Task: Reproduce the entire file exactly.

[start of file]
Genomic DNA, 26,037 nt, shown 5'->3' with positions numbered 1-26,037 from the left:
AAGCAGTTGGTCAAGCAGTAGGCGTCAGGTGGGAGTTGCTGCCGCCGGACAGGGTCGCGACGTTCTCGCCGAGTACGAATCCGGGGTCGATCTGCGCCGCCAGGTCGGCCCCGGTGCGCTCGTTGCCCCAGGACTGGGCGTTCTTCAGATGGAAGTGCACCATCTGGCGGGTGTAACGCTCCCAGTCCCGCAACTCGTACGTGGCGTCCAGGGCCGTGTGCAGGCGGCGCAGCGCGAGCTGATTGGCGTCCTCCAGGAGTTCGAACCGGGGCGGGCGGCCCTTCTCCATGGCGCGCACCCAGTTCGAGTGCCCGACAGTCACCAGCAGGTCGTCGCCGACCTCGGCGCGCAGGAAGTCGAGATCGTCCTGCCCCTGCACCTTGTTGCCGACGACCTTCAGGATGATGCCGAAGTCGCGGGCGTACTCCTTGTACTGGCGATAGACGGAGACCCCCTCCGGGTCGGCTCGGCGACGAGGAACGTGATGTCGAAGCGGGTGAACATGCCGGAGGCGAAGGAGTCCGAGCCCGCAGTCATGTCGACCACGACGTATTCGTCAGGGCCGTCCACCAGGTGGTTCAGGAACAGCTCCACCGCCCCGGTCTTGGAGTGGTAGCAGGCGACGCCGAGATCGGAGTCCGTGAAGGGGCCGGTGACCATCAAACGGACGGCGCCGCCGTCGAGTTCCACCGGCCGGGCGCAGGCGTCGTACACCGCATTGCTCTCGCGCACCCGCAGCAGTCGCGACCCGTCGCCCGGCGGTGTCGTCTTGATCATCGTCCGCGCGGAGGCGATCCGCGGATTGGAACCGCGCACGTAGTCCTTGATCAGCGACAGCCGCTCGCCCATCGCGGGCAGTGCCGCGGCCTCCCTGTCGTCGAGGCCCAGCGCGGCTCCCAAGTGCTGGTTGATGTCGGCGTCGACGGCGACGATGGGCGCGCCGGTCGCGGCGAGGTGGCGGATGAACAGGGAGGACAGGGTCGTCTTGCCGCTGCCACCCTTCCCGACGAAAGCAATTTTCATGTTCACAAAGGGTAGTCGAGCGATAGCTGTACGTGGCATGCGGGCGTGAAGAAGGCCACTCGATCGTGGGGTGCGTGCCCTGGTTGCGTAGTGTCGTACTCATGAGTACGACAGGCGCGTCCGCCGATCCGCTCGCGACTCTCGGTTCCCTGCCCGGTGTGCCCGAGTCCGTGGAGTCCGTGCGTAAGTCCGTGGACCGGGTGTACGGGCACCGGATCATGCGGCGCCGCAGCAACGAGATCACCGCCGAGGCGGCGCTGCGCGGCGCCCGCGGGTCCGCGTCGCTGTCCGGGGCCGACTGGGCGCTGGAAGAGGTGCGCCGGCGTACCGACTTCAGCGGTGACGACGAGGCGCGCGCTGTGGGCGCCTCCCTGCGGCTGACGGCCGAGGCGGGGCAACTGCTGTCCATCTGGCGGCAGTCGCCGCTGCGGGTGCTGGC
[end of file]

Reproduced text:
Genomic DNA, 26,037 nt, shown 5'->3' with positions numbered 1-26,037 from the left:
AAGCAGTTGGTCAAGCAGTAGGCGTCAGGTGGGAGTTGCTGCCGCCGGACAGGGTCGCGACGTTCTCGCCGAGTACGAATCCGGGGTCGATCTGCGCCGCCAGGTCGGCCCCGGTGCGCTCGTTGCCCCAGGACTGGGCGTTCTTCAGATGGAAGTGCACCATCTGGCGGGTGTAACGCTCCCAGTCCCGCAACTCGTACGTGGCGTCCAGGGCCGTGTGCAGGCGGCGCAGCGCGAGCTGATTGGCGTCCTCCAGGAGTTCGAACCGGGGCGGGCGGCCCTTCTCCATGGCGCGCACCCAGTTCGAGTGCCCGACAGTCACCAGCAGGTCGTCGCCGACCTCGGCGCGCAGGAAGTCGAGATCGTCCTGCCCCTGCACCTTGTTGCCGACGACCTTCAGGATGATGCCGAAGTCGCGGGCGTACTCCTTGTACTGGCGATAGACGGAGACCCCCTCCGGGTCGGCTCGGCGACGAGGAACGTGATGTCGAAGCGGGTGAACATGCCGGAGGCGAAGGAGTCCGAGCCCGCAGTCATGTCGACCACGACGTATTCGTCAGGGCCGTCCACCAGGTGGTTCAGGAACAGCTCCACCGCCCCGGTCTTGGAGTGGTAGCAGGCGACGCCGAGATCGGAGTCCGTGAAGGGGCCGGTGACCATCAAACGGACGGCGCCGCCGTCGAGTTCCACCGGCCGGGCGCAGGCGTCGTACACCGCATTGCTCTCGCGCACCCGCAGCAGTCGCGACCCGTCGCCCGGCGGTGTCGTCTTGATCATCGTCCGCGCGGAGGCGATCCGCGGATTGGAACCGCGCACGTAGTCCTTGATCAGCGACAGCCGCTCGCCCATCGCGGGCAGTGCCGCGGCCTCCCTGTCGTCGAGGCCCAGCGCGGCTCCCAAGTGCTGGTTGATGTCGGCGTCGACGGCGACGATGGGCGCGCCGGTCGCGGCGAGGTGGCGGATGAACAGGGAGGACAGGGTCGTCTTGCCGCTGCCACCCTTCCCGACGAAAGCAATTTTCATGTTCACAAAGGGTAGTCGAGCGATAGCTGTACGTGGCATGCGGGCGTGAAGAAGGCCACTCGATCGTGGGGTGCGTGCCCTGGTTGCGTAGTGTCGTACTCATGAGTACGACAGGCGCGTCCGCCGATCCGCTCGCGACTCTCGGTTCCCTGCCCGGTGTGCCCGAGTCCGTGGAGTCCGTGCGTAAGTCCGTGGACCGGGTGTACGGGCACCGGATCATGCGGCGCCGCAGCAACGAGATCACCGCCGAGGCGGCGCTGCGCGGCGCCCGCGGGTCCGCGTCGCTGTCCGGGGCCGACTGGGCGCTGGAAGAGGTGCGCCGGCGTACCGACTTCAGCGGTGACGACGAGGCGCGCGCTGTGGGCGCCTCCCTGCGGCTGACGGCCGAGGCGGGGCAACTGCTGTCCATCTGGCGGCAGTCGCCGCTGCGGGTGCTGGC